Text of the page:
It is therefore an object of the present invention to provide a matrix multiplier for multiplying an input signal matrix by a transform coefficient matrix with a multiplying unit thereof implemented using a reduced number of circuit elements.
It is another object of the present invention to provide a low-cost picture coder used in video telephones and the like for performing DCT transformations.
In order to achieve the above objects, a multiplying unit for multiplying an input signal matrix by a transform coefficient matrix is configured in accordance with the present invention to comprise:
as many coefficient multiplying means as different absolute values of coefficients in said transform coefficient matrix for multiplying said transform coefficients by input signal values with said input signal matrix used as common multiplicands for said coefficient multiplying means;
a plurality of selectors for selecting values required for computing elements of a matrix product among multiplication results output by said coefficient multiplying means; and
an accumulating means associated with each of said selectors for accumulating multiplication results to be output as an element of said matrix product.
In addition, the coefficient multiplying means are binary multipliers configured to share common processing means. The coefficient multiplying means are used to simultaneously multiply a signal value by 2 or more transform coefficients. Every common processing means described above is used for processing each bit pattern in the binary codes common to the transform coefficients.
Effective embodiments according to the present invention include a coder for processing picture information and the like using the DCT transformation. Nonetheless, applications of the present invention are not limited to such a coder.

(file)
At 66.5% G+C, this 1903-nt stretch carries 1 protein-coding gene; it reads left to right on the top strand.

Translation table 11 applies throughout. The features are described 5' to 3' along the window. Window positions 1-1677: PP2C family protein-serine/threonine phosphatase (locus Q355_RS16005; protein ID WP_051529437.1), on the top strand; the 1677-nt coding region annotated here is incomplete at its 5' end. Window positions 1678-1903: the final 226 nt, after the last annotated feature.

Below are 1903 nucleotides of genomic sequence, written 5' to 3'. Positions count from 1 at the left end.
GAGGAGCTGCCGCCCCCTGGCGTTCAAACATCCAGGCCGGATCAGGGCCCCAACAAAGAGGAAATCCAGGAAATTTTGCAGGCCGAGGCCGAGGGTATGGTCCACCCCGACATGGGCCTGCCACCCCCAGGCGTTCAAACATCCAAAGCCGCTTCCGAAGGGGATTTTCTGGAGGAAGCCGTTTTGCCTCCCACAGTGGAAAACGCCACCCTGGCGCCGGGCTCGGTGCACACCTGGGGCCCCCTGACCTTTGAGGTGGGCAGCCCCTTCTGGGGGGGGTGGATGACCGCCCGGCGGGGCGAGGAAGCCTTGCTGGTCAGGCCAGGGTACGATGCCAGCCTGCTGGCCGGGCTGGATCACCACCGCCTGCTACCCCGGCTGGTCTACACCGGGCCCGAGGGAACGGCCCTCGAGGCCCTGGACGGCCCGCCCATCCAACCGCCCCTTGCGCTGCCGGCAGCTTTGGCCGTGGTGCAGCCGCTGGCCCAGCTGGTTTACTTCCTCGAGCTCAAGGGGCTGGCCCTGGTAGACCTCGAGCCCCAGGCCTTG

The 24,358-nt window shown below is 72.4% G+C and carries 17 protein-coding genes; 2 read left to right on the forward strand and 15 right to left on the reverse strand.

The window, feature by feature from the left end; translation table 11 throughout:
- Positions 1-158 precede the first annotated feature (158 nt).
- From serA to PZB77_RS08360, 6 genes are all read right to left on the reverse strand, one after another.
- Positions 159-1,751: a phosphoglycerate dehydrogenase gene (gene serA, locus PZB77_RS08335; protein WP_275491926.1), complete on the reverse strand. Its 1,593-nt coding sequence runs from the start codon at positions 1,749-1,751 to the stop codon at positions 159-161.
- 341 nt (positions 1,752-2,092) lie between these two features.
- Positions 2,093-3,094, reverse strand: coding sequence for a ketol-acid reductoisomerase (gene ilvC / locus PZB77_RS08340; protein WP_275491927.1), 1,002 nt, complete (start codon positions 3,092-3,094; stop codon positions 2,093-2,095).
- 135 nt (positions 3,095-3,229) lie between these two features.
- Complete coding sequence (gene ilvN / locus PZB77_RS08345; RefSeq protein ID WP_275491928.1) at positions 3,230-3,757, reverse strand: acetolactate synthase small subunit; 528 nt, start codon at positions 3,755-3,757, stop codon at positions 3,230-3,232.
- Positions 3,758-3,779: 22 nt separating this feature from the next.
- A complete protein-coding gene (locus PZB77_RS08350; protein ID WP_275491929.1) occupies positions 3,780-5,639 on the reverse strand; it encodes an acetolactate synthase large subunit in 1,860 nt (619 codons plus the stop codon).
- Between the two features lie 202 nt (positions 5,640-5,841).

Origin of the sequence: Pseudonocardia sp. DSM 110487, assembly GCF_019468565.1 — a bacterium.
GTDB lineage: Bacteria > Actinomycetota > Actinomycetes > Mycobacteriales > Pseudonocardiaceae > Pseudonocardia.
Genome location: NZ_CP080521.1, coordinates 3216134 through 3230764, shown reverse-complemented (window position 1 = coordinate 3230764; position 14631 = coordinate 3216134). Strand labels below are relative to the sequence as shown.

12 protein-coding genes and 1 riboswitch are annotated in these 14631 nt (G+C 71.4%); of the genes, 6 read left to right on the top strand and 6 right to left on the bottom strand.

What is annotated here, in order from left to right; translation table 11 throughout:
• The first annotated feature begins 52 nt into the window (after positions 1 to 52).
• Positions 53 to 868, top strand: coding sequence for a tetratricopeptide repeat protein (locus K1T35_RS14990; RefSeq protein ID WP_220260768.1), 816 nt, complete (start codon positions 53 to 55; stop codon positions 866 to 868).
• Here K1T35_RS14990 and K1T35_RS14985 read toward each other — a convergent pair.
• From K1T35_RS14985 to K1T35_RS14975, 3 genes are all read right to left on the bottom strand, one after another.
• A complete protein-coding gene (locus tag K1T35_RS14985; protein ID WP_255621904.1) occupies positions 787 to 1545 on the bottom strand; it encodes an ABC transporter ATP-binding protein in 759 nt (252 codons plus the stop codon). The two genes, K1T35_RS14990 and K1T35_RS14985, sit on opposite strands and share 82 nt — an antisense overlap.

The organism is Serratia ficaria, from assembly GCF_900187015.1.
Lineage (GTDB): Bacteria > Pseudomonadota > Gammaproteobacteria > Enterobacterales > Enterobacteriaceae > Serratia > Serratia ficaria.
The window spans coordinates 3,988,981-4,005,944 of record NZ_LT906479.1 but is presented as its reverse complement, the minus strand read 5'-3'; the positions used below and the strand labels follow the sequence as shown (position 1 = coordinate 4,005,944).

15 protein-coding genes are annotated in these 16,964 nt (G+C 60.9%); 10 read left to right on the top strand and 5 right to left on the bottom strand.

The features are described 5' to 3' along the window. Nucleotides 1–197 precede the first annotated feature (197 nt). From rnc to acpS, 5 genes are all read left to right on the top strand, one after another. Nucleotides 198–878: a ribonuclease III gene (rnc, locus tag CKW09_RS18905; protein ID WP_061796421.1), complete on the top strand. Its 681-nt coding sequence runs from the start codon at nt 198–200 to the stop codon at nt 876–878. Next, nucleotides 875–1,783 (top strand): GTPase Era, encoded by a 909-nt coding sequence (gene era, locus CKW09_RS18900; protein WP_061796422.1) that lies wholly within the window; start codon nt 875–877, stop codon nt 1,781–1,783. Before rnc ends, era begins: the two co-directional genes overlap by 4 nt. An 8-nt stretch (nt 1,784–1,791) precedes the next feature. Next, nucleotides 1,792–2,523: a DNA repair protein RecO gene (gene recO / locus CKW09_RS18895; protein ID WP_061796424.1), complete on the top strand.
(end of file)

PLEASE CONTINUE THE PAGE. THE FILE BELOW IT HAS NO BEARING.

The matrix multiplier according to the present invention employs as many multipliers as different absolute values of elements Ci, j of a transform coefficient matrix [C]. In addition, the transform coefficients which are used as multipliers do not vary during a period of inputting a row (or column) of a multiplicand matrix. Let a matrix given by Equation (2) below be the transform coefficient matrix [C] having elements Ci, j actually used for the transformation. In Equation 2, the absolute values of the elements Ci, j are represented by C1 to C7. As such, the number of element values including negative ones is 14. Accordingly, only 7 multipliers are required for multiplying the seven coefficients, C1 to C7, by an input signal value. Multiplication results required for computing elements of a matrix product are selected by the selectors and then accumulated in the accumulating means. ##EQU2##
Accordingly, for few coefficient absolute values of the transform coefficient matrix [C], the number of multipliers can be reduced, thus resulting in an apparatus with a small size.
In addition, the multipliers are configured to share common processing means for manipulating common bit patterns in the binary codes of the transform coefficients.